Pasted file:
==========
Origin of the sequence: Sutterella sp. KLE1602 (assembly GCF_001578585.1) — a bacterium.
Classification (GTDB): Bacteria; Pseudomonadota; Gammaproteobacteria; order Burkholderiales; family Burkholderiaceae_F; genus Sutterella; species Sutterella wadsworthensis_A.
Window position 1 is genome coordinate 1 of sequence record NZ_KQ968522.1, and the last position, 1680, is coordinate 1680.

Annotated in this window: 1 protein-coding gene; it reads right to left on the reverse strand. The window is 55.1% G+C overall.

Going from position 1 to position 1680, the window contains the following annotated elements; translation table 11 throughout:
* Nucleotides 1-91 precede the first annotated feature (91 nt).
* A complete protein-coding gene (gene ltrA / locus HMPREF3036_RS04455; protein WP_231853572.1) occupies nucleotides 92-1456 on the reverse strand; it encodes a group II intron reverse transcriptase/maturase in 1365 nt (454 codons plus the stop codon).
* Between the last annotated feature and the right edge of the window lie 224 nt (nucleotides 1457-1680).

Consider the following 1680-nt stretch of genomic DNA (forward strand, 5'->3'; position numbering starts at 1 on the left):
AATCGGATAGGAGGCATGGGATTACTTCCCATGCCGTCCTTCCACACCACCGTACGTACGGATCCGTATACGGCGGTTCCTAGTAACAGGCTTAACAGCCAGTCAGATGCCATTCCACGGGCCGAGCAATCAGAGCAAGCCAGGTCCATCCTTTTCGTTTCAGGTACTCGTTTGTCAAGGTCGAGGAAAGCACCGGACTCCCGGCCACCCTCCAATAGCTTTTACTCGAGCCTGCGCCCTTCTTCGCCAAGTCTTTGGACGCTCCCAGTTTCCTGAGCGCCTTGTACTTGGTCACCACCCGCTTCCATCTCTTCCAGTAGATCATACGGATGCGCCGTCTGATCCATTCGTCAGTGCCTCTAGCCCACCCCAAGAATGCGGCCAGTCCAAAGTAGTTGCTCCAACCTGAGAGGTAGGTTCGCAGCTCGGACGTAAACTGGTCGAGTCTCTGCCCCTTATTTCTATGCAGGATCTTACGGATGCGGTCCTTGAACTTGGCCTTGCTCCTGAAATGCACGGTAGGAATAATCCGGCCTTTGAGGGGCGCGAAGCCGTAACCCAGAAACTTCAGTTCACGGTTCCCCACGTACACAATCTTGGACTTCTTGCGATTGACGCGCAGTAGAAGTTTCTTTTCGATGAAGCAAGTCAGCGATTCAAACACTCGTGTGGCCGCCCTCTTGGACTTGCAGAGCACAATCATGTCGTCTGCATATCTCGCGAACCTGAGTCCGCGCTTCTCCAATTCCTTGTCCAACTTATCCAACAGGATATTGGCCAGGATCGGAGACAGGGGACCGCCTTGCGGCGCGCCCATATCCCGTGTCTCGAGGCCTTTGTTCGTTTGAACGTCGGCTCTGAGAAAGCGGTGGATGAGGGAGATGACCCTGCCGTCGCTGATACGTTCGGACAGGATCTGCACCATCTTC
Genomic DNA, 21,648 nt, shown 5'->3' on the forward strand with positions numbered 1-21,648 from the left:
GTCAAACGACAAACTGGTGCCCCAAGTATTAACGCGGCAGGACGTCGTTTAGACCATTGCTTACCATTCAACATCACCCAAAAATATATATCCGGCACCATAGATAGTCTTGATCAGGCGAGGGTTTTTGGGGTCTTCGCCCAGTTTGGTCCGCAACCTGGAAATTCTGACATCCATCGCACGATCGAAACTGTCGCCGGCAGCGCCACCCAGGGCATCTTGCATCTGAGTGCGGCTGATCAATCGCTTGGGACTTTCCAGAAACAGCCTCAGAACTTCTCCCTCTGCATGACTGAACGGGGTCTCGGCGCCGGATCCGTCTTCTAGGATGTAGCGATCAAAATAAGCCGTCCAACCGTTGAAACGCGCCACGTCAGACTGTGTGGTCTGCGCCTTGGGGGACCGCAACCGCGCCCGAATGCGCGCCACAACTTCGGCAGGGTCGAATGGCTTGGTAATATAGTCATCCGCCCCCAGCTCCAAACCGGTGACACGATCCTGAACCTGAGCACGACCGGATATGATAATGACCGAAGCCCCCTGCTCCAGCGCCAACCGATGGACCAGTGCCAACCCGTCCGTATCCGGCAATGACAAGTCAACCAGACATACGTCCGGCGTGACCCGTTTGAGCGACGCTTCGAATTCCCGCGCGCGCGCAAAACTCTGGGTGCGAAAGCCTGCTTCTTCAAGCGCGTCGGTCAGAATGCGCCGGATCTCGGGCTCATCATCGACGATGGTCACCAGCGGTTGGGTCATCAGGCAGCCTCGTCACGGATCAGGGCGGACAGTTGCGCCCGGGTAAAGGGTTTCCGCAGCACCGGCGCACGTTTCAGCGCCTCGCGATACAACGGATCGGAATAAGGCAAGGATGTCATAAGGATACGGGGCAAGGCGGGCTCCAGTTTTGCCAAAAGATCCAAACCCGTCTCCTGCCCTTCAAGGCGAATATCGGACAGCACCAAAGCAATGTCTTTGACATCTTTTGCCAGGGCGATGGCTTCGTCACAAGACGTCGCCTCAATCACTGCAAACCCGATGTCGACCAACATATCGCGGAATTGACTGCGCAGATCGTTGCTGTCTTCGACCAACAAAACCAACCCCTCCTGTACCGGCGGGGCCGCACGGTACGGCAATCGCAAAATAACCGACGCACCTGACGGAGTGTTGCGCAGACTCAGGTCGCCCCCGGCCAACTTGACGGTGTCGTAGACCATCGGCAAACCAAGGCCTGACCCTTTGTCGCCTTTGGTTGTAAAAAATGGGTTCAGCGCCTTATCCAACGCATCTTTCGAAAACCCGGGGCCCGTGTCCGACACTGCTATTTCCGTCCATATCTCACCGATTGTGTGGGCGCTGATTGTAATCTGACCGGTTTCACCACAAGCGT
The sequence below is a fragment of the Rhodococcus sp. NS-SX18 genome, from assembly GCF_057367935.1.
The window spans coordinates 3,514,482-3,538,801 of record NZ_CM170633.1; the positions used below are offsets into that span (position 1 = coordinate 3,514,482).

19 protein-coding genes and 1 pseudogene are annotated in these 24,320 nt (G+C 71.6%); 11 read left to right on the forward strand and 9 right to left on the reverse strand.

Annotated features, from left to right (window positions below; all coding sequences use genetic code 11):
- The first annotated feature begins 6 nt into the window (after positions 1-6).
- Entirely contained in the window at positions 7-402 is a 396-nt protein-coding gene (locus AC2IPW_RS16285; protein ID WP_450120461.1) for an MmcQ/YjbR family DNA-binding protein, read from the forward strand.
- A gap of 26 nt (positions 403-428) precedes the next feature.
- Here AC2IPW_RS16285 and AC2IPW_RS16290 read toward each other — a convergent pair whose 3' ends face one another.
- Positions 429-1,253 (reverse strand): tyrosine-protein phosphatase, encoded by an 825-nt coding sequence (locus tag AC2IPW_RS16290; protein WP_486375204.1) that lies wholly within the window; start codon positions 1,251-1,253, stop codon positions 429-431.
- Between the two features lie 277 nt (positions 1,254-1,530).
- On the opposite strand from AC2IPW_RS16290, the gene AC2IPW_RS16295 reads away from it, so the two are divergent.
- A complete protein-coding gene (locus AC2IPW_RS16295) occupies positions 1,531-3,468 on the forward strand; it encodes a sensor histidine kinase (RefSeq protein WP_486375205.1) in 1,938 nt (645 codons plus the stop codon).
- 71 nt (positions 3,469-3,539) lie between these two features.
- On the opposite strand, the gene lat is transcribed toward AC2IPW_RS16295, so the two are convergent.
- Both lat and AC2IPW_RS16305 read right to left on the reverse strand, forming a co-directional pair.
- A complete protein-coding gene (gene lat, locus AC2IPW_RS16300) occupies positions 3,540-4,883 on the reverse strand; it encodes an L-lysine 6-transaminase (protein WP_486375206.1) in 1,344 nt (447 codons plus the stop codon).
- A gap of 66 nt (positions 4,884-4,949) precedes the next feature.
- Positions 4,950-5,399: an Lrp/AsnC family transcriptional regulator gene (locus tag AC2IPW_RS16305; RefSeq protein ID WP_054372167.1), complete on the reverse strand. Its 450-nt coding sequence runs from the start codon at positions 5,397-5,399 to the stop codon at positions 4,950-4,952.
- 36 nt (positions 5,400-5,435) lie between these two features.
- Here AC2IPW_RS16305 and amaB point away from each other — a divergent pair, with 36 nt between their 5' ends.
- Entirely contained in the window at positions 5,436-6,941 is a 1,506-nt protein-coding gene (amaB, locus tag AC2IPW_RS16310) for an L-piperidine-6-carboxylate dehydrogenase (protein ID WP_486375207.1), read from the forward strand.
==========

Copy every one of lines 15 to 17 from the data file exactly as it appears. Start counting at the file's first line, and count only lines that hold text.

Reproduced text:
19 protein-coding genes and 1 pseudogene are annotated in these 24,320 nt (G+C 71.6%); 11 read left to right on the forward strand and 9 right to left on the reverse strand.

Annotated features, from left to right (window positions below; all coding sequences use genetic code 11):
- The first annotated feature begins 6 nt into the window (after positions 1-6).